Some hospital admissions are unavoidable. There are many things to think about when getting ready for an admission.
Depending on why you have been admitted, you or your family may need to be assertive and advocate on behalf of the Spinal Cord Injury specific needs. The following are some tips to make the most of an admission.
What to bring to hospital
- Personal health records e.g. the blue or red book or recent clinic letter
- Medicare card
- Private health insurance details
- List of medications and the medications themselves
- Any relevant x-rays or results from recent tests
- Any mobility equipment (including wheelchairs and orthotics)
- Details of the regular family doctor including their address and phone number.
Personal checklist for overnight and long term stay
- Clothes (including pyjamas and slippers) and shoes
- Toothbrush, toothpaste and hairbrush
- Catheter or bowel washout equipment (if required)
- Phone and phone charger
- Money for meals, parking and accommodation of family members.
- Books and activities to pass the time. (Children’s hospitals have a school onsite that is run by the Department of Education and Training).
What to ask for
Not all hospital staff will have a good understanding of Spinal Cord Injury. Please ask the ward staff to advise the Spinal Cord Injury CNC of your admission.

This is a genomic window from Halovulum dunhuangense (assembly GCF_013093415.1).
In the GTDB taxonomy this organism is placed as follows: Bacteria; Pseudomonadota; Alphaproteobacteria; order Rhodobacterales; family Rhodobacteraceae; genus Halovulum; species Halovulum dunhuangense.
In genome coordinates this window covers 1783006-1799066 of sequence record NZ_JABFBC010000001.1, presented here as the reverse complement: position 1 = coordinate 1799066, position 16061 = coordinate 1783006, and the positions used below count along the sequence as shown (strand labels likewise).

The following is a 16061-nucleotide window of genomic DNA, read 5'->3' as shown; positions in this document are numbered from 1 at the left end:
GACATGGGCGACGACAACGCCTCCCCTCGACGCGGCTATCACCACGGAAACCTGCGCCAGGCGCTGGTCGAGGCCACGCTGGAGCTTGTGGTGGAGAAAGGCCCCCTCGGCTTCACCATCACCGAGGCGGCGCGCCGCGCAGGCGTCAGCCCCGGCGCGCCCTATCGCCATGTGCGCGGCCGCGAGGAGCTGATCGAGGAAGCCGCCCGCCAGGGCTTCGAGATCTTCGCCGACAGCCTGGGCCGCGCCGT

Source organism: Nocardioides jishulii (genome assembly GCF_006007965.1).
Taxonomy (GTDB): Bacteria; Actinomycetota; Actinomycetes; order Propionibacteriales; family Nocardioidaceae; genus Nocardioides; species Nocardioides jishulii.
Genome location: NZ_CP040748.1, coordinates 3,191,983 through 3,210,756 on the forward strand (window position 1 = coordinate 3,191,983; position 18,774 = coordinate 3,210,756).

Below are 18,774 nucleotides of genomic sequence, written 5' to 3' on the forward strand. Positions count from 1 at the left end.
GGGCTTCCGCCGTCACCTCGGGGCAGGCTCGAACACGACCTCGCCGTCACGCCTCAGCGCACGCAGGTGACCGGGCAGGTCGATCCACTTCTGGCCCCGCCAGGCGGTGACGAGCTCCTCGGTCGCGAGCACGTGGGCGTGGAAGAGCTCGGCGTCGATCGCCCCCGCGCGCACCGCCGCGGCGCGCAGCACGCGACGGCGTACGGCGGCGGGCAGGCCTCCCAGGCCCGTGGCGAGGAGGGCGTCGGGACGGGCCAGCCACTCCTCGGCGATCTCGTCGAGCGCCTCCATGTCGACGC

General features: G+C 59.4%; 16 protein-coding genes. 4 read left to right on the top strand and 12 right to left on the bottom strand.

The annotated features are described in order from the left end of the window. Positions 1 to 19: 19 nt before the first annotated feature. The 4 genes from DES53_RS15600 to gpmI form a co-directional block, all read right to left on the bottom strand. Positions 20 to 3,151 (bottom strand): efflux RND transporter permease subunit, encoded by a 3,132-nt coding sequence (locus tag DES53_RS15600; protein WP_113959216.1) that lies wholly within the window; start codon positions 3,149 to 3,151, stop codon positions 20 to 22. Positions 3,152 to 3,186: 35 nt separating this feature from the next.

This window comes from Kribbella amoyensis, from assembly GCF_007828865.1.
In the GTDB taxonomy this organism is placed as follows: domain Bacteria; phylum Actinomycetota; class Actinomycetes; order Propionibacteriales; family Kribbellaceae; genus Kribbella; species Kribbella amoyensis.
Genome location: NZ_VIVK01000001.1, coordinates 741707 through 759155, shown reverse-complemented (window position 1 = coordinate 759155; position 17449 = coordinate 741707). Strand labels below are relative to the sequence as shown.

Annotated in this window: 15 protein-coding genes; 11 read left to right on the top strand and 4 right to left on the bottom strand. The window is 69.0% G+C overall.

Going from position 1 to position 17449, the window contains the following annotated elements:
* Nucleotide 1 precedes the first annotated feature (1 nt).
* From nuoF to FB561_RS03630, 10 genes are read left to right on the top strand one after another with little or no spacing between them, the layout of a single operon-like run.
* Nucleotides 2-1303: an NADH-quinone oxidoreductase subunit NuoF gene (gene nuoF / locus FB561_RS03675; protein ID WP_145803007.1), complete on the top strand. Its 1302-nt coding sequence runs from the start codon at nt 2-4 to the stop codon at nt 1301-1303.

You or your family may need to assertively ask for the following:
- Pressure mattress or other skin protection equipment that you routinely use.
- Staff to check skin for pressure injury marks morning and night.
- Medications if specifically required at certain times.
- Assistance with performance of bladder and bowel program.
Further information about Spinal Cord Injury is available at:
- The Sydney Children's Hospital Network has a series of fact sheets about Spinal Cord Injury.
- The Agency for Clinical Innovation have a series of fact sheets available under the Spinal Cord Injury tab.
Things to remember:
- Not all hospitals are going to know your specific needs. It is okay to be assertive and self-advocate.
Written by The Children's Hospital at Westmead, Sydney Children's, Randwick, Kaleidoscope Hunter Children's Health Network and Northcott